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    I said he didn't know much about math. That's a difference. Maybe if he knew he wouldn't make such holes in his theories. He succeeded thanks to lobby that was behind him.

    Ps. It's my last post about einstein in this thread, because I don't want to trash this thread with this POS.
     
    Last edited: Nov 21, 2020
  11. Rastas

    Rastas Registered

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    Oh,another keyboard warrior,you whish be 0,00000001% of Einstein was pal.
     
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  12. nolive721

    nolive721 Registered

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    I am still relatively new to RF2, what kind of bothers me is the relatively vague wheel center feel for some cars (yes sorry again AMG GT3 I am looking at you) and also open wheelers like Brabham and Cos. I do understand that physics and car set-up do explain somehow this but I feel the deadzone to be really over pronounced for these cars. Is there any way for me to "tighten" the wheel center like its possible by modifying the FFB custom file in other Sims like AMS2 or PC2?
     
  13. doddynco

    doddynco Registered

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    Firstly make sure you have the multiplier set right for the car - if it's too weak it's not going to do much of anything. Use an FFB meter - this helps alot.

    A combination of factors related to steering geometry contribute to the self-centering force of the steering wheel. In RF2, the force is 'built in' to the suspension by whoever made the virtual car (hopefully based on real geometric data from the real car). However, if the car has adjustable caster angle, you could crank that up, as one of the things it changes is the self-centering force.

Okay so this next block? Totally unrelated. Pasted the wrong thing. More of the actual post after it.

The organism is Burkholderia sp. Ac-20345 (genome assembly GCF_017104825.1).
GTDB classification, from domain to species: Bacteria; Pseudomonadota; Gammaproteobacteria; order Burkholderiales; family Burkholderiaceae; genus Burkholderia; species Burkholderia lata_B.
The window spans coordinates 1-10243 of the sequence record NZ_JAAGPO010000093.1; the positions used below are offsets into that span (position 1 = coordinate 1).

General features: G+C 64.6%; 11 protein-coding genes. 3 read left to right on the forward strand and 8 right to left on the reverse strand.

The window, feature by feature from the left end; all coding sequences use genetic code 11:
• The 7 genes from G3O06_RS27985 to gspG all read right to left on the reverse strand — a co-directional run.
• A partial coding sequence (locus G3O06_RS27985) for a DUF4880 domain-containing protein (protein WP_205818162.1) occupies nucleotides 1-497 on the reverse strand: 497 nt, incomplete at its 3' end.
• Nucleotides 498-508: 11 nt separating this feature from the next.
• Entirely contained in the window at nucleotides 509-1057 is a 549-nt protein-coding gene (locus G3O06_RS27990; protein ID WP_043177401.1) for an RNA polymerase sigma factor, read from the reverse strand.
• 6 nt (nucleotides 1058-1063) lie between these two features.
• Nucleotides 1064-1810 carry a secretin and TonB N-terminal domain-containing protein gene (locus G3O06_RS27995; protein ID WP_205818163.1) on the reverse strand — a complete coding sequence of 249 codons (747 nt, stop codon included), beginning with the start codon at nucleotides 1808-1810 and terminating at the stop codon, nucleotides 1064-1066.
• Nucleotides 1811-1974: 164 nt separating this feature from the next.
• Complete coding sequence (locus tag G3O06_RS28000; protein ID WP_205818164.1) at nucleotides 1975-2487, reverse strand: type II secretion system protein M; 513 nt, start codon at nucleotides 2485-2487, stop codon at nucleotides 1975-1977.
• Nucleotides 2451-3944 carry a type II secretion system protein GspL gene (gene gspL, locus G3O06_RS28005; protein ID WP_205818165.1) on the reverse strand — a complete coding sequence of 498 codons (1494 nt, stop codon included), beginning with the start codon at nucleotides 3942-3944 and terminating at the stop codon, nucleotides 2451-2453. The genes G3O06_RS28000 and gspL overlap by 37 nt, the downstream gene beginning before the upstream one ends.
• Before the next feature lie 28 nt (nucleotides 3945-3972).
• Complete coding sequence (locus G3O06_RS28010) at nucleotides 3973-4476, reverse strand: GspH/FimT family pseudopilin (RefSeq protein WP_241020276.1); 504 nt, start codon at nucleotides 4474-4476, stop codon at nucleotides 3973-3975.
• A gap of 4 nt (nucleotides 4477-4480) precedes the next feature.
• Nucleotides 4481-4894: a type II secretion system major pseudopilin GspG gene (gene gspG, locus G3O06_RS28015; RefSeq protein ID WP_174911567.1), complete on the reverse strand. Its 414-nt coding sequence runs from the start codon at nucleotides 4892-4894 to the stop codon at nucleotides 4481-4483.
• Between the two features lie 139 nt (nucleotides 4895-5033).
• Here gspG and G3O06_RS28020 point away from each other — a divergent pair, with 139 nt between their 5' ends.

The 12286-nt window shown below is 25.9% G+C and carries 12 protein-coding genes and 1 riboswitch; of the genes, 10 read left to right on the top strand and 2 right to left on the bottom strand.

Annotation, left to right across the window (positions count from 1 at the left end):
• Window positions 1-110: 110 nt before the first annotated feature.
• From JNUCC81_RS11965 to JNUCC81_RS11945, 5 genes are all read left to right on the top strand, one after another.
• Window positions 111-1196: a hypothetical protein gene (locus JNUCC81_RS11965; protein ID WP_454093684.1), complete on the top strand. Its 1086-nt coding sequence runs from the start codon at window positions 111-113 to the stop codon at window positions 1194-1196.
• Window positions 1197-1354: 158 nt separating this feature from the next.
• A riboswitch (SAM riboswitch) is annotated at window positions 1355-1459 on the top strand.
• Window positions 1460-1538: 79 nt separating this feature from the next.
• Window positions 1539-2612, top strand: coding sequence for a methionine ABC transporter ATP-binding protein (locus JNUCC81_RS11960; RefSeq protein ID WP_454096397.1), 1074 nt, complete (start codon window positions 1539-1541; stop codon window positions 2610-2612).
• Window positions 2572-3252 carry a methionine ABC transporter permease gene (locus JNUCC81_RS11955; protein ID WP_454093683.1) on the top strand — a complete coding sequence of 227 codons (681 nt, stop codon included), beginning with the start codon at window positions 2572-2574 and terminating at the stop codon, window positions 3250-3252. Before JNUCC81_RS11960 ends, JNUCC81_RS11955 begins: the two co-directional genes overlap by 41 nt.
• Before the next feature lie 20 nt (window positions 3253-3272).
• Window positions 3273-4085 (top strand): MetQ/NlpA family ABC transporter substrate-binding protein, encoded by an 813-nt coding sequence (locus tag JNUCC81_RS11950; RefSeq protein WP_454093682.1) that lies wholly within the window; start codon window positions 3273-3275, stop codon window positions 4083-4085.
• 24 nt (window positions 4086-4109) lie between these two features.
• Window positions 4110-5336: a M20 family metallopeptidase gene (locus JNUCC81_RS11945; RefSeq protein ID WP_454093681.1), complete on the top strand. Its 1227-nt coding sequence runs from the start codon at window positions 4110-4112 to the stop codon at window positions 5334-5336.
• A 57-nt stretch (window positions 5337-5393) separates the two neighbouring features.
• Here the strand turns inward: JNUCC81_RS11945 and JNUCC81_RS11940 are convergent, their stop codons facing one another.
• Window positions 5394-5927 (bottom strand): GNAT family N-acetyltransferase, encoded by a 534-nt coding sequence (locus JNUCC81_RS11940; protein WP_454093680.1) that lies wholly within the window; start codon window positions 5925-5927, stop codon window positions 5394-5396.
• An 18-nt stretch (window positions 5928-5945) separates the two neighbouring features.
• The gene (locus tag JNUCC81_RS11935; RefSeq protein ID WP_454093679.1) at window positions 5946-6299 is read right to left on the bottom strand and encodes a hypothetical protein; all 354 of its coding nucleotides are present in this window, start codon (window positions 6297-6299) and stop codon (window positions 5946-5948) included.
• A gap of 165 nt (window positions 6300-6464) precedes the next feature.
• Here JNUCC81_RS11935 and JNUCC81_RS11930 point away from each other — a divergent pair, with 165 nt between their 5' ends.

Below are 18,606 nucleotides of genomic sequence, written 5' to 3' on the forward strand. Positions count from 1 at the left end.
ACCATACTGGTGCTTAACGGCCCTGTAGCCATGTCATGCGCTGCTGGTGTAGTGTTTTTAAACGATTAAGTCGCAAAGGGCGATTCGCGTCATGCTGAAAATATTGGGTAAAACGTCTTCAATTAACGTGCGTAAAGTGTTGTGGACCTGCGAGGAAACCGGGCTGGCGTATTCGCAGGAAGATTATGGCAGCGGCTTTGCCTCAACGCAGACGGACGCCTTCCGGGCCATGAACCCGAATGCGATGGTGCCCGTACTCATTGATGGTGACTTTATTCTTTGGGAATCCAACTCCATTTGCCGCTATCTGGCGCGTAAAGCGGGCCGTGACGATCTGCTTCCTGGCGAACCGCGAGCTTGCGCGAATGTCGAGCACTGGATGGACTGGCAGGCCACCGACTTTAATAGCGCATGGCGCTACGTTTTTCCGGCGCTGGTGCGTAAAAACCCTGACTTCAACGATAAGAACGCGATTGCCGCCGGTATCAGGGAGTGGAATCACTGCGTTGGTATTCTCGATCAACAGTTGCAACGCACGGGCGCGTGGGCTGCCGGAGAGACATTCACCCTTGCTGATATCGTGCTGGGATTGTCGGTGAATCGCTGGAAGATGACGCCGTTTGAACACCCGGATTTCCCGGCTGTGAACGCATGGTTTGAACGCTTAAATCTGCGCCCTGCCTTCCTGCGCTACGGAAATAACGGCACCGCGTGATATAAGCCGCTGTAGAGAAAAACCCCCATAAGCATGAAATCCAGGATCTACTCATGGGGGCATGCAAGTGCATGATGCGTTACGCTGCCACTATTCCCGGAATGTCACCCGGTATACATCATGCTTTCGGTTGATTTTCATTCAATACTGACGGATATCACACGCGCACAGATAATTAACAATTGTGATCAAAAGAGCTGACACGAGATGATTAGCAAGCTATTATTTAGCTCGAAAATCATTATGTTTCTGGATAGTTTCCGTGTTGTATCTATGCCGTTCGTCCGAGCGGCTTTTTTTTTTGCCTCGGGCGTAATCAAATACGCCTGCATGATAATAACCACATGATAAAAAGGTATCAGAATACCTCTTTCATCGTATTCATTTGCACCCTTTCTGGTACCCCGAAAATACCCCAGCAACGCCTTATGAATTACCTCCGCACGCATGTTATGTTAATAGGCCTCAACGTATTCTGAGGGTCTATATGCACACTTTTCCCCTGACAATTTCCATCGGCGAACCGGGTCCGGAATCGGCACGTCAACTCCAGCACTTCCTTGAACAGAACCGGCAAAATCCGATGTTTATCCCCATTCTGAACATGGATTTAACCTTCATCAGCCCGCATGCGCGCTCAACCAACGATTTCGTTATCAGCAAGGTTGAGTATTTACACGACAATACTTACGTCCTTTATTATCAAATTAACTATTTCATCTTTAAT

You can post-process the RF2 FFB output by adding more center spring saturation in your controller.json, though I would strongly recommend against it because it is a 'fake' effect. There's not really any reason you should use this, but there's nothing stopping you.
     
  14. nolive721

    nolive721 Registered

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    thanks for the quick reply

    you are talking about this one here right?

    "Steering spring coefficient#":"Static spring effect rate (-1.0 to 1.0)",
    "Steering spring saturation":0.1,
    "Steering spring saturation#":"Static spring effect peak force (0.0 to 1.0)",
    "Steering torque capability":2.5,
    "Steering torque capability#":"The maximum torque capability of the wheel (in Nm, obviously)",
     
  15. Comante

    Comante Registered

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    What kind of wheel do you have? This is quite important because product like G27 and subsequent are inherently weak in the straight line because one 1 motor work in this instance (they have two) . I have a G27 an minimum torque does not solve but make this effect less bothersome.
    I would advise to modify .json file unless you have a very special FFB wheel. More easy than not you are going to mess up.
    (I'm into rf2 since the beginning and coming from rf1, messing with files was standard procedure, but in the end defaults were always better).
     
  16. nolive721

    nolive721 Registered

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    Thanks

    silly me I forgot that , I should have mentioned this obviously. its a TSPC Racer so if not Top End, pretty superior to the Logitechs in terms of Motors quality and torque(+belt)

    will do some test later tonight and report back
     
  17. nolive721

    nolive721 Registered

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    @doddynco

    thanks for your guidance, it has improved the center feel indeed and make the cars I was mentioning more enjoyable to drive.Good thing is that it didn't affect negatively the good feeling I have with my main daily drivers (GTEs&GT3s)

    thanks again